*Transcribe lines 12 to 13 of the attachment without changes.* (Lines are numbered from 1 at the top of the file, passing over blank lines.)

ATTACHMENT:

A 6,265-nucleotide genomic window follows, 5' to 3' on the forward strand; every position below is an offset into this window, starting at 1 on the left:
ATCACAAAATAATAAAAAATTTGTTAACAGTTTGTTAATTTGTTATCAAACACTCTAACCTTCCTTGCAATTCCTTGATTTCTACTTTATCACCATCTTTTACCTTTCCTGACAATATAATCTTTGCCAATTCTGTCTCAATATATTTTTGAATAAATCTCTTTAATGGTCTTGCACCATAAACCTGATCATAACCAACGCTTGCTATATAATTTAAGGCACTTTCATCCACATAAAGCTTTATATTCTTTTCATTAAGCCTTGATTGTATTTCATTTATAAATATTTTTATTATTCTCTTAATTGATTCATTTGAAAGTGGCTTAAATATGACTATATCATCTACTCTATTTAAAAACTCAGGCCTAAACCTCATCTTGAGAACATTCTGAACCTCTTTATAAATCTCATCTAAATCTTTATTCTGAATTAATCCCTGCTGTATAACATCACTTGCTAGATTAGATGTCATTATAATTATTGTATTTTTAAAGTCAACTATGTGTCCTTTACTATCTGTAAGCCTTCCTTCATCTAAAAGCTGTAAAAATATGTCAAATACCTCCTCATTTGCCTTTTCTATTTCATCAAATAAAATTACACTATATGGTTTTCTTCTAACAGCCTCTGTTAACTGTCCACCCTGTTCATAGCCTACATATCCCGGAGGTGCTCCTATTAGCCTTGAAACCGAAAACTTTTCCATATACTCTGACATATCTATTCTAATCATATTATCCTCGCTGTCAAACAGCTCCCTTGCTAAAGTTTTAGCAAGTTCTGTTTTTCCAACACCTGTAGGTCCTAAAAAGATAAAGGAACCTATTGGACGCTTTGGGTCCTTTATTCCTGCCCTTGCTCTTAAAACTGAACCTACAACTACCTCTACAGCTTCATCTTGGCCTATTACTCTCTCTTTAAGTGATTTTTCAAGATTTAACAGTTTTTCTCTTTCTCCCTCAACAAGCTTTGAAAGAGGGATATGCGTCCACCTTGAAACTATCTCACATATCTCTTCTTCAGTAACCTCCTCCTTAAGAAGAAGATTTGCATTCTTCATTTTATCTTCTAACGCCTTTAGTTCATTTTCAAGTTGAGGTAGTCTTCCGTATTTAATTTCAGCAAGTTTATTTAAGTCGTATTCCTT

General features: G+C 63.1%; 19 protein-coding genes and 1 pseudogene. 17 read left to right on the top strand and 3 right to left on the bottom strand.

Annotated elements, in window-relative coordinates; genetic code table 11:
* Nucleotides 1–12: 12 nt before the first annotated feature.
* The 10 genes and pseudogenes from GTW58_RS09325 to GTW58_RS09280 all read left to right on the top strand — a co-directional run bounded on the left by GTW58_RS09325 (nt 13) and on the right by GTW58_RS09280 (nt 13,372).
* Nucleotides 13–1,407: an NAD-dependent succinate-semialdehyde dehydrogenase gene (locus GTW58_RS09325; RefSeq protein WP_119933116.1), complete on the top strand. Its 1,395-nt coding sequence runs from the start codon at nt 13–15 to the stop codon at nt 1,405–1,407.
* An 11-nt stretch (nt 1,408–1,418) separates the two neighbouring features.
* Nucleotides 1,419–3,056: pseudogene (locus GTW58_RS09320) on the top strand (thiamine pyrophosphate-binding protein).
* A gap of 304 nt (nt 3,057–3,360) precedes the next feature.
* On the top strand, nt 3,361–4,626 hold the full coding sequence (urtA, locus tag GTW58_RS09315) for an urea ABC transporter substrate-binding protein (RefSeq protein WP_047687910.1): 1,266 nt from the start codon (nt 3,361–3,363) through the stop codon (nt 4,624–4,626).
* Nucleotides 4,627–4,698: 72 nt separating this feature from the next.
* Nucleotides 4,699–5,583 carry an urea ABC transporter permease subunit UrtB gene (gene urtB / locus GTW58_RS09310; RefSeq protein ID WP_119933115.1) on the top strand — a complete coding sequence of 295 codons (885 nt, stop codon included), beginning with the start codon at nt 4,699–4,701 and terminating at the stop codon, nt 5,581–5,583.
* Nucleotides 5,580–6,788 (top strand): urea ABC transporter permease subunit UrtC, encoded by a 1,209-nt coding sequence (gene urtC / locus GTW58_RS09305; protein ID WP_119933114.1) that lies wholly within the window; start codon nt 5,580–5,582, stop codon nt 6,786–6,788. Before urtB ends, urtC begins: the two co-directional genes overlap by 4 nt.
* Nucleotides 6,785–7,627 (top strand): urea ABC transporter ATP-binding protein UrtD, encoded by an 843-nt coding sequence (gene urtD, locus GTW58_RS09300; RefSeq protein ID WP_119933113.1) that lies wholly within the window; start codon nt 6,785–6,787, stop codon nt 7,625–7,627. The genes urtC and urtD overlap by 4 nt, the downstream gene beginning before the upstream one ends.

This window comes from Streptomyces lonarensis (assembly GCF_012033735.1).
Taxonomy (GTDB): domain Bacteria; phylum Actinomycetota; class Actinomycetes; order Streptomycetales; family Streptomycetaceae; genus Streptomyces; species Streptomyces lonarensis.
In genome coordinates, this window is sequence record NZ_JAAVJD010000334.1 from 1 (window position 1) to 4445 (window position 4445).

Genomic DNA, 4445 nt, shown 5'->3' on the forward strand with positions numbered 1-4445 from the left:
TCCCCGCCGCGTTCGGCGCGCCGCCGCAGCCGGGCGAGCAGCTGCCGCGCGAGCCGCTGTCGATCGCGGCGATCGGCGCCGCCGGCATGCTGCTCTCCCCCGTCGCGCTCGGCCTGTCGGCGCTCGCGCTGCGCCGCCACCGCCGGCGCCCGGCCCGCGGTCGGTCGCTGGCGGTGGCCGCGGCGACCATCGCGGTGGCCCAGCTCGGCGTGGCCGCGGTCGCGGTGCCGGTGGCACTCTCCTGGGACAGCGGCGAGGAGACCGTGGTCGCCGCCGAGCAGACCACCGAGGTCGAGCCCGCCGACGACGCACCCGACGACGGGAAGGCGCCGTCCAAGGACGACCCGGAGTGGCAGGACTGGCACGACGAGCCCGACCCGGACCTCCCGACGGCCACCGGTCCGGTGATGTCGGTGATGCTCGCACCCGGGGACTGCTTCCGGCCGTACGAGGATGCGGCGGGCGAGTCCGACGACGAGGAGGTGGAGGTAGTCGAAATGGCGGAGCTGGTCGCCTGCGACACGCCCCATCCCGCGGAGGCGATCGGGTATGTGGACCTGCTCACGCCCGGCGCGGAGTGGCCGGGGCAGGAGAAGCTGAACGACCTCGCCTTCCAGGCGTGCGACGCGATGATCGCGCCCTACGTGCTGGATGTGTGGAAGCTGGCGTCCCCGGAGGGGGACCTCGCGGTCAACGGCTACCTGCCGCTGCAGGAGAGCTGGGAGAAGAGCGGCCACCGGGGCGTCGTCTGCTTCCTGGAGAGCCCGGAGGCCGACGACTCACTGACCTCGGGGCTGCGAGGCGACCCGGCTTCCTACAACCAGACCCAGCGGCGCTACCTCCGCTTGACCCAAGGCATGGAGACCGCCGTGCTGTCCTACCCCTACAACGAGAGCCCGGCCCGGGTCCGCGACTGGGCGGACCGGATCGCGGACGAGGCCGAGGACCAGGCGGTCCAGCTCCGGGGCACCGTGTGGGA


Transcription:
* Nucleotides 4,627–4,698: 72 nt separating this feature from the next.
* Nucleotides 4,699–5,583 carry an urea ABC transporter permease subunit UrtB gene (gene urtB / locus GTW58_RS09310; RefSeq protein ID WP_119933115.1) on the top strand — a complete coding sequence of 295 codons (885 nt, stop codon included), beginning with the start codon at nt 4,699–4,701 and terminating at the stop codon, nt 5,581–5,583.